• Religious Freedom - H.AMDT.61: reaffirming students', teachers' and school administrators' right to exercise religion and that schools should examine their policies to ensure students and teachers are fully able to participate in activities on school grounds related to their religious freedom.
  • Local flexibility -H.AMDT.28: provides flexibility to localities by providing States with the authority to allow local educational agencies to administer their own, locally designed academic assessment systems, in place of the State-designed academic systems.
  • Accountability - H.AMDT.59: improves accountability and ensures proper oversight of taxpayer funds authorized by the bill.
  • Common Core – H.AMDT.53:  Allows a State to withdraw from the Common Core Standards or any other specific standards.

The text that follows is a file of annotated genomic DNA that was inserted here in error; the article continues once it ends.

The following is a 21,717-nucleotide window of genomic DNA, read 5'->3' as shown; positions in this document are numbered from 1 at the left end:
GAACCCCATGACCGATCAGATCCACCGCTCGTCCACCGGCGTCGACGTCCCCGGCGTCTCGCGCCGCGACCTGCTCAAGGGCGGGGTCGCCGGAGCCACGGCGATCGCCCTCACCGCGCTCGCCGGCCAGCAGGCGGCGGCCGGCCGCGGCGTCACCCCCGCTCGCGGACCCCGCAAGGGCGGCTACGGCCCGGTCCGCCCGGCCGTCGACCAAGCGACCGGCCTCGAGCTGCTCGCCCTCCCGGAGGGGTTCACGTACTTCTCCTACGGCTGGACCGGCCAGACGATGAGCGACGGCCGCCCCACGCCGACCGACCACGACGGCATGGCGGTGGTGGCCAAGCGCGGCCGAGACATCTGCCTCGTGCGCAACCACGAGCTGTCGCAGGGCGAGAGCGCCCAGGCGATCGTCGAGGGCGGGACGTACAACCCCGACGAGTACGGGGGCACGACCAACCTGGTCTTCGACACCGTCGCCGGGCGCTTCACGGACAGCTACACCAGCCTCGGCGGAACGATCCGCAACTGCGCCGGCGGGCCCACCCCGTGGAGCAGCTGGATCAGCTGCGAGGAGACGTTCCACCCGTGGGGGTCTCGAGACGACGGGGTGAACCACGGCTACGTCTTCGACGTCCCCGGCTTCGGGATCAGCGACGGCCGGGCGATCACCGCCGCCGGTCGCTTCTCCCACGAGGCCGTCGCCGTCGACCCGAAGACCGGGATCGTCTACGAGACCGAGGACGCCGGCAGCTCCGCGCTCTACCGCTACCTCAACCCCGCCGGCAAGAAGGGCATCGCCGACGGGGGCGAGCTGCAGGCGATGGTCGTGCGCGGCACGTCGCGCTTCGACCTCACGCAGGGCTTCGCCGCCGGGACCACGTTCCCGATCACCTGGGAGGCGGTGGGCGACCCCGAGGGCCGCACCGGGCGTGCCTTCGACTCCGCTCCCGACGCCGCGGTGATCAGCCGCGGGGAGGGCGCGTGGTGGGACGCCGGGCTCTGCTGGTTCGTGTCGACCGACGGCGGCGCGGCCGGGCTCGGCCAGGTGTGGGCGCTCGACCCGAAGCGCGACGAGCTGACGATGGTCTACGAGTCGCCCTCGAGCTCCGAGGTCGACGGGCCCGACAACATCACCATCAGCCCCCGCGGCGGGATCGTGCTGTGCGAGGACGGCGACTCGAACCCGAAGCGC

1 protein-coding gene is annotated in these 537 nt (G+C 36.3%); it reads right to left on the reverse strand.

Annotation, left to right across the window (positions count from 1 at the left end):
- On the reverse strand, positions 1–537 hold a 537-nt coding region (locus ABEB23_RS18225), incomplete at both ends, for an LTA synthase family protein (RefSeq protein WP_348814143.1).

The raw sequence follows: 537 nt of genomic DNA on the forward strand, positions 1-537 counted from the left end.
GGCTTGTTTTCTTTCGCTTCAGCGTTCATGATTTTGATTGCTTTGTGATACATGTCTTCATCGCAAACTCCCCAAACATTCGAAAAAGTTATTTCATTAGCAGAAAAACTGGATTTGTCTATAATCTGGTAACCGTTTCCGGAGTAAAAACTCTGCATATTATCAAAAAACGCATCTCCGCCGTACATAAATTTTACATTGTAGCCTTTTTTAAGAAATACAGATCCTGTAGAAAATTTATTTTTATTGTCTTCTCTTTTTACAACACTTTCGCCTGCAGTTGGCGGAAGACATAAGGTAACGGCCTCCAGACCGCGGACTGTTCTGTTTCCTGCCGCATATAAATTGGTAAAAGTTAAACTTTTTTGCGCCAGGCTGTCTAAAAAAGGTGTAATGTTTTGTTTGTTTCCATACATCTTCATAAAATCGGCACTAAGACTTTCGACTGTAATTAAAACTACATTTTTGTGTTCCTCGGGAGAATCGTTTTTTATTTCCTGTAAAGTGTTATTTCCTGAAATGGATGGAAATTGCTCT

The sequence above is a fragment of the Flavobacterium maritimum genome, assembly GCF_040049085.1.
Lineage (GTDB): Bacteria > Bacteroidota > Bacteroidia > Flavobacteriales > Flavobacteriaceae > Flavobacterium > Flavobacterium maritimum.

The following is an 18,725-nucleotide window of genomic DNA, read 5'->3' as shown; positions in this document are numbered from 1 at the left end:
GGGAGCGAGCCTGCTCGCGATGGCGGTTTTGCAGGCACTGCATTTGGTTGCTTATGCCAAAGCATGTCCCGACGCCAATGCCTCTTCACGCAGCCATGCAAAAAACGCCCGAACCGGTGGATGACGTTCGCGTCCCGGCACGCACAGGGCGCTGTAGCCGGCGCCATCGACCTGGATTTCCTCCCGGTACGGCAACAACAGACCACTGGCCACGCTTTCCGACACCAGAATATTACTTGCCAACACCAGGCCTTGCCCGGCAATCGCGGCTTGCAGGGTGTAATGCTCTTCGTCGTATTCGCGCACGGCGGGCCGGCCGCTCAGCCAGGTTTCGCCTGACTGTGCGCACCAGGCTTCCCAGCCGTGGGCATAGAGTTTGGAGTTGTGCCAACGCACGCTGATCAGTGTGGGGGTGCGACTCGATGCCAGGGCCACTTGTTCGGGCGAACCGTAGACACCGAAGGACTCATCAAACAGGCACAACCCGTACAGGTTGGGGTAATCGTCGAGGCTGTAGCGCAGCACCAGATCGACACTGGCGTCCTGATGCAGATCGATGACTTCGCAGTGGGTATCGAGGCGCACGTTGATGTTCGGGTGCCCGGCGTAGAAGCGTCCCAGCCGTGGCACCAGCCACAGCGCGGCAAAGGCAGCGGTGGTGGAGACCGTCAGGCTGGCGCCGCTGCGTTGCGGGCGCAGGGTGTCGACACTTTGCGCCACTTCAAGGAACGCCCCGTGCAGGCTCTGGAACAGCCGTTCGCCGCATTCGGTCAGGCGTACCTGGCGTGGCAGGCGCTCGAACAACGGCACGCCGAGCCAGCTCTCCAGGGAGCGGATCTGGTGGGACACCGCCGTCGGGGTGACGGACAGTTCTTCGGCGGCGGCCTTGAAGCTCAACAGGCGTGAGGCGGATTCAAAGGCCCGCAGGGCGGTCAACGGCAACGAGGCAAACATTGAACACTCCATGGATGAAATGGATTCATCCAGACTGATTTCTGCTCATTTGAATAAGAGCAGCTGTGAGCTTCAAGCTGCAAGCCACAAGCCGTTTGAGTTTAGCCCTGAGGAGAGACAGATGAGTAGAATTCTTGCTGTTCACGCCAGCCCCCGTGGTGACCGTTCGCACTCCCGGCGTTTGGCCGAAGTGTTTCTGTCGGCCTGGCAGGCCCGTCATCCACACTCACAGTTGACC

• Privacy – H.AMDT.54: Expresses the sense of Congress that students’ personally identifiable information should be kept private and secure.
  • Testing Opt Out – H. AMDT.47:  Allows parents to opt their student out of the testing required under this bill and exempts schools from including students that have opted out in the schools’ participation requirements.  Key Votes – organizations advocating in support of the amendment are Freedom Works; Club for Growth; Heritage.